Water crossings can take a simple drive in the bush and make it feel like a proper adventure. Here’s everything you need to know about water crossings.
It was 2010, and I’d just turned off the A699 somewhere near Roxburgh Castle. My destination was Floors Castle and a meet and greet with the Duke of Roxburgh. What, ho. With the Tweed River ahead of me, and a Land Rover Experience instructor waving madly at me, I did as I was bid, and dipped the snout of the Land Rover Discovery 4 into the river.
Keeping the Disco’s nose pointed at the instructor standing downstream on the opposite bank, I made it across the bonnet-high river just in time for tea and scones. And this was not at all the way you should cross a river.
See, I had no idea how deep the water was, sure, there was a bloke standing in it with the water lapping at his chest, but I couldn’t see the exit when I entered the water. The river was fast-flowing and not long before hitting the water I’d been frapping along for several hours getting all the mechanical bits and pieces nice and hot. There was no time to let things cool down and there was no recovery gear in the vehicle.
This was the launch of the Land Rover Discovery 4 and while there was an Arctic Trucks-spec Defender 110 on stand-by and a dozen or more Land Rover Experience instructors pointing and directing vehicles, there’s a lot more to driving through water than just rolling up to the water’s edge and diving in.
Know your vehicle
Water crossings can be a whole heap of fun and add a real sense of adventure to any off-road drive, but it’s important you’ve got a good handle on your vehicle. For instance, make sure you know the maximum wading depth, and if you’ve got a snorkel fitted make sure it’s properly sealed against water ingress. Some of them are there just to get clean, non-dusty air rather than being sealed against water.
The airbox is another area where we’ve heard some dodgy over-the-fence advice, like one bloke who suggested blocking the drainage holes in the airbox with silicon to prevent water from getting into it. Hmm, what about when it rains, or you wash your 4X4 and water splashes down the snorkel…if the drainage holes are blocked up then the water will just puddle. The airbox should already be fitted with one-way plugs that allow water to drain but not be pushed up inside from beneath. If the plugs in your vehicle’s airbox are missing, then make sure you fit a new set.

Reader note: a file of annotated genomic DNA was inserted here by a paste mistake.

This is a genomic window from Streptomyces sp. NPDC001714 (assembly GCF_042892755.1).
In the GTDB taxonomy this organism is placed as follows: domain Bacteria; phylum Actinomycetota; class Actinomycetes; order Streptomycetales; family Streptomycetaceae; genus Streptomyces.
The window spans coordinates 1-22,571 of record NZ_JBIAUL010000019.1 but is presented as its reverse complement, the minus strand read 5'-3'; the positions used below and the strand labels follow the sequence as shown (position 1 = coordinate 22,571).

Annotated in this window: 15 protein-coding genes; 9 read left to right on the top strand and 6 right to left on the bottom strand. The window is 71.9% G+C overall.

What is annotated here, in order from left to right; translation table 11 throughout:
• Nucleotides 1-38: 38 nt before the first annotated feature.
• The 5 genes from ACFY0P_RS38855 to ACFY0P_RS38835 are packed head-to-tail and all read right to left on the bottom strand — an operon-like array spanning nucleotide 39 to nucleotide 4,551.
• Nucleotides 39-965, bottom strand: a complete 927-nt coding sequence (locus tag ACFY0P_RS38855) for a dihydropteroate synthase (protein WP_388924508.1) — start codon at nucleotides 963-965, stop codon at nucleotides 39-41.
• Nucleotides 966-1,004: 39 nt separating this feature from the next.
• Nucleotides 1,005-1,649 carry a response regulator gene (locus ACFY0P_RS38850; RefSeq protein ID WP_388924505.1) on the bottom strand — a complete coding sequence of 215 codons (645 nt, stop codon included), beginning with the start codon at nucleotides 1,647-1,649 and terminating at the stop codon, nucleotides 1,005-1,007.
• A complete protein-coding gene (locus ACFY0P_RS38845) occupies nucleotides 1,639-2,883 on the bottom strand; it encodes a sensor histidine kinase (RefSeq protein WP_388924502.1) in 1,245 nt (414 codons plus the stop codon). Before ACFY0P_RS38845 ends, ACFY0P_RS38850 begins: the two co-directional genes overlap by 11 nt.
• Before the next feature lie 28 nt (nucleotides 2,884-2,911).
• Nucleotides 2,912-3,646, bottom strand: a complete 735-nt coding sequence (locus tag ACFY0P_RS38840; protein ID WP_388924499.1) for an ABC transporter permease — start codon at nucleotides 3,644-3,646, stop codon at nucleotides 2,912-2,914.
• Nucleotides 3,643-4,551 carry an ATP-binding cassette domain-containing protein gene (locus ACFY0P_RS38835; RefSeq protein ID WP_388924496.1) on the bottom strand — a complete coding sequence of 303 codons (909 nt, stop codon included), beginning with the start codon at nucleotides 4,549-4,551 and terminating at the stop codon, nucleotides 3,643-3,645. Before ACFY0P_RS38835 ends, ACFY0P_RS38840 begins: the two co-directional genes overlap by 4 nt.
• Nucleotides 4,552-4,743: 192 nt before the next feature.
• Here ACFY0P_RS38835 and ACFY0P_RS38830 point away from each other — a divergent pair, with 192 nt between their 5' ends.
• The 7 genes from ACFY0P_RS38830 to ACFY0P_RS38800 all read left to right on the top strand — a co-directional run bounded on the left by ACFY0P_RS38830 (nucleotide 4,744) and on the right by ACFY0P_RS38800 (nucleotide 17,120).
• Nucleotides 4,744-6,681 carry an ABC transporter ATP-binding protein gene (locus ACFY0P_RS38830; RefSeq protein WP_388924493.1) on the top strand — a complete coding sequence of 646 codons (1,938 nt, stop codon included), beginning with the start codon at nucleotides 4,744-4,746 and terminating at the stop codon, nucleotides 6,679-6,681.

This is the sort of stuff you should be doing before a trip rather than when you’re pulled up at the edge of a river. Most 4X4s have differential breathers fitted but these often don’t sit high enough to stay clear of water (often they terminate just above the height of the wheels somewhere on the firewall). Ideally you want them terminating as high as possible in the engine bay to minimise the chance of them sucking water into your diffs while crossing a river. If water does get into the diffs, well, you can kiss goodbye to the diffs (click here to read about how easy it is to fit a set of aftermarket diff breathers). You should also look at fitting extension breathers on your transfer case and transmission, for the same reasons.
While you’re spraying some of the bits under the bonnet, it’s a good idea to check your tyres and make sure there are no cuts or chunks missing. There’d be nothing worse than a flat tyre half way through a crossing.
And the good thing about all this wandering around before you dive into the water is that you’re giving your 4X4 a chance to cool down, because hot things don’t mix well with cold things.
Once you’ve got back home, it’s a good idea to give your vehicle a good once over. Make sure there’s no water still sitting in things like fuse boxes. Take a look at the radiator and cooling fan for signs of damage, and check the engine oil and transmission fluid dipsticks for discolouration that could suggest water has made its way in. If you’ve been through a handful of water crossings on your adventure then it’s a good idea to check the diff oil, but if you’re not mechanically minded then get your mechanic to check this out.
Anything else about my vehicle?
Water blinds can be a useful piece of kit if there are a lot of water crossings in the area you like to go driving. Too many cheapskates go for some poly-tarp and stretch it across the front of their vehicle with bungy straps, only for it to fall off mid-crossing. Honestly, you’re better off here just spending some extra cash and buying a proper water blind which will be shaped to suit the vehicle’s snout (even if it’s got a bull bar) with sturdy straps. Just remember to remove it once you’re safely out the other side of the water; as prolonged covering will starve your vehicle of its cooling ability.
Make sure you’ve got your recovery gear handy; make sure your winch (if you’ve got a winch) is ready to go; meaning it’ll likely be uncoiled and secured on the bonnet, or that your snatch strap has shackles connected and is attached and coiled in the car or on the bonnet. Basically, you don’t want to be fiddling around if you do become stuck as time is of the essence when you’re stuck in a river.